In November 2018 Ian Millar told us about Charles Marion Russell (1864 - 1926) who was an American artist of the Old American West. Russell created more than 2,000 paintings of cowboys, Indians and landscapes set in the Western United States and in Alberta, Canada, in addition to bronze sculptures. Known as 'the cowboy artist' Russell was also a storyteller and author. He became an advocate for Native Americans in the West, for instance supporting the bid by landless Chippewa to have a reservation established for them in Montana. In 1916 Congress passed legislation to create such a reservation, now known as the Rocky Boy Reservation. Thanks Ian.
In December we had a bit of an art quiz and looked at the Christmas story through Old Master paintings followed by some more ‘Isms’. We continued the story of ‘Isms’ in January after looking at GF and M Watts, prior to our visit to the Watts Gallery later in the month.
George Frederic Watts, OM RA (1817 - 1904) was a Victorian English painter and sculptor associated with the Symbolist movement although he was not actively a member of any movement or group. He said "I paint ideas, not things". Watts became famous in his lifetime for his allegorical works such as Hope and Love and Life. These paintings were intended to form part of an epic symbolic cycle called the House of Life, in which the emotions and aspirations of life would all be represented in a universal symbolic language.
In the 1860s, Watts' work shows the influence of Rossetti, often emphasising sensuous pleasure and rich colour. Among these paintings is a portrait of his young wife, the actress Ellen Terry, who was 30 years his junior. They married on 20th February 1864, just seven days short of her 17th birthday. When she eloped with another man after less than a year of marriage, Watts was obliged to divorce her.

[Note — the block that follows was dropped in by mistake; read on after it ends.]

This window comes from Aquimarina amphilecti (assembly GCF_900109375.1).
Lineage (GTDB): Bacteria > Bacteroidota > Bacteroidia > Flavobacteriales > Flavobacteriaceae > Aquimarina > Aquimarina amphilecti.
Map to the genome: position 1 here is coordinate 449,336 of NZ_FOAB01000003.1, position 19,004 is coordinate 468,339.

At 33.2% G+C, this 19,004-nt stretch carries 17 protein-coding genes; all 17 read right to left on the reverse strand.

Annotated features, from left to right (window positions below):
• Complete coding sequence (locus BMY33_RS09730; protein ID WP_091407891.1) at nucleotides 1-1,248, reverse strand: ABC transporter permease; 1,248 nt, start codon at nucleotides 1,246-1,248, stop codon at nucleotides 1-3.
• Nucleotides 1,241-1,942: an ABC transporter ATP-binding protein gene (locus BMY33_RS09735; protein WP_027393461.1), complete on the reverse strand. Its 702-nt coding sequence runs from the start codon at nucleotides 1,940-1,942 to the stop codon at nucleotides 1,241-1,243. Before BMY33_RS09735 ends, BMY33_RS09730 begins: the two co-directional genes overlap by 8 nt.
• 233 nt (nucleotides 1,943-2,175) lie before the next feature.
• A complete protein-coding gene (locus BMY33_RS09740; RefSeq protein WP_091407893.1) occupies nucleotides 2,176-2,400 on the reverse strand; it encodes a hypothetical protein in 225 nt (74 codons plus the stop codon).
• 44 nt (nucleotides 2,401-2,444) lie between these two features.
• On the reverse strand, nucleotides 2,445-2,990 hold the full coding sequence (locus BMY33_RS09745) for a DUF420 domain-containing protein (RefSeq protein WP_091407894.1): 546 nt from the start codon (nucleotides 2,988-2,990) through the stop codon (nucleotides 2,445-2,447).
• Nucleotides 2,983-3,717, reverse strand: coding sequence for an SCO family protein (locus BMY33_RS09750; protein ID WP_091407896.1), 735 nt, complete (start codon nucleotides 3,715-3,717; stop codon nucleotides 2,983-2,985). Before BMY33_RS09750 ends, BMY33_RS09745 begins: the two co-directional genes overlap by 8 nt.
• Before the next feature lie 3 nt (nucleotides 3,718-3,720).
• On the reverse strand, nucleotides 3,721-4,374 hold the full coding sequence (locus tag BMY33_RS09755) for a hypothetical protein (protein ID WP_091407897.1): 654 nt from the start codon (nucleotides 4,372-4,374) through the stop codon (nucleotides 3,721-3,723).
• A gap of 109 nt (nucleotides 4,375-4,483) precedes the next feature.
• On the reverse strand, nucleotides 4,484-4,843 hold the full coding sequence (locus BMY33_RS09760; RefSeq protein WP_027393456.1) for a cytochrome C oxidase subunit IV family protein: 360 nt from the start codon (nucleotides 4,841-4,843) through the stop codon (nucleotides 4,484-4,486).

In 1886, at the age of 69, Watts remarried, to Mary Fraser Tytler, a Scottish designer and potter, then aged 36. In 1891 he bought land near Compton, south of Guildford, in Surrey. The couple named the house Limnerslease and built the Watts Gallery nearby, a museum dedicated to his work - the first (and now the only) purpose-built gallery in Britain devoted to a single artist - which opened in April 1904, shortly before his death and received a major expansion between 2006 and 2011.
Watts's wife Mary had designed the nearby Watts Mortuary Chapel which Watts paid for. He also painted a version of The All-Pervading for the altar only three months before he died.